UK smart meters could be vulnerable to cyber attacks – GCHQ warns

As homes across the world become smarter, the UK government wants to jump on this trend by installing smart energy meters in millions of homes across the country.

Ultimately, the government wants every home in the country to have a smart meter. At present, only 8 million out of 27 million households have signed up to the £11 billion scheme.

Smart meters, an addition of the smart home, are designed to improve efficiency and reduce costs. Instead of energy suppliers needing to send someone round to check meters, the smart meters will electronically send data to suppliers. The energy department estimates this will help dual fuel households save £26 on the average by 2020, and reduce millions of tonnes of greenhouse gas emissions.

>See also: Britain leads smart meter revolution

However, the intelligence agency GCHQ has raised security concerns over the proposal. The introduction of internet-connected smart meters could enable hackers to steal personal details and defraud UK customers.

As a result of this, the rollout of this second generation of smart meters – SMETS 2 – has been delayed.

“With smart meters in particular, they’re a risk to households across the UK for a few reasons,” says Kirill Kasavchenko, principal security technologist, EMEA at NETSCOUT Arbor.

“They’re generally always turned on, they mostly reside on residential networks which aren’t monitored for either incoming or outgoing attack traffic, and the networks where they’re deployed increasingly offer high-speed connections. Everyone needs to take responsibility for their role in protecting our connected world against criminal activities, which is why all players need to assess how they can make it harder for criminals to exploit devices. From the utilities companies, to the manufacturers of these devices, to consumers – we all need to come together to create a more cyber aware culture.”

However, Robert Cheesewright, of Smart Energy GB, the Government-funded agency promoting the smart meter roll-out, said: “Smart meters are one of the safest and most secure pieces of technology in your home.”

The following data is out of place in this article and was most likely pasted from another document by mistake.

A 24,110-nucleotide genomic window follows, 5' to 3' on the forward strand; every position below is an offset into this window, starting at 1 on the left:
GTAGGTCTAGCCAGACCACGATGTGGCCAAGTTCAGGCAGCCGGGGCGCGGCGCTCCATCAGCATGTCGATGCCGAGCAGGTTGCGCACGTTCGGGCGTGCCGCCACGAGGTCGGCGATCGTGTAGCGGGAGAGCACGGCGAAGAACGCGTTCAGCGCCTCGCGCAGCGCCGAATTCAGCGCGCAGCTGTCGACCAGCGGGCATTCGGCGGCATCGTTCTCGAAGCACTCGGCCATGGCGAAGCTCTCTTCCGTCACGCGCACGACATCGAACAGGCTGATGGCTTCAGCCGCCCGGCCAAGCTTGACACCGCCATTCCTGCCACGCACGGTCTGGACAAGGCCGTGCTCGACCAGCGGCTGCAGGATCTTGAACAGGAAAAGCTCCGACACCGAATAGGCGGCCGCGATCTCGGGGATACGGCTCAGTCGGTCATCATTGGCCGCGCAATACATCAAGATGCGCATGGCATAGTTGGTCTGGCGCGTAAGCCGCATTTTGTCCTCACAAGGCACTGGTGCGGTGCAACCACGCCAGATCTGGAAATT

>See also: The smart meter debate: from energy supplier to lifestyle provider

“Only energy data is stored on a meter and this is encrypted. Your name, address, bank account or other financial details are not stored on the meter.”

Whole household at risk?

The danger of a connected smart home is that once one system is compromised, like a smart metre, then hackers may gain access other computers and internet-connected devices around the home. These devices may contain sensitive personal information.

Nick Hunn, a wireless technology expert from London-based WiFore, told The Mail on Sunday: “This smart meter technology has created a Trojan horse. My understanding is that GCHQ was not best pleased when it realised how insecure these devices could be and is still not happy.”

“The big problem is that the smart meter project is being blindly driven forward by career civil servants who do not have a clue about cyber security and who do not care as the taxpayer is footing the bill.”

>See also: How technology is revolutionising the energy sector

Security by design

Dr Ian Levy, of GCHQ, says in an article about smart metering on the National Cyber Security Centre website: “Of course, no system is completely secure, and nothing is invulnerable.”

“However, we’re confident that the Smart Metering System strikes the best balance between security and business needs, whilst meeting broader policy and national security objectives.”

IoT devices are often seen as attractive targets to attackers, because of quantity. So many, billions and billions, are shipped with basic security settings, and these embedded security systems are usually never updated in order to patch against security vulnerabilities.

However, manufacturers are waking up to the need to secure these devices in production, and as Levy suggests, these smart meters have been designed with security in mind.

Avatar photo

Nick Ismail

Nick Ismail is the editor for Information Age. He has a particular interest in smart technologies, AI and cyber security.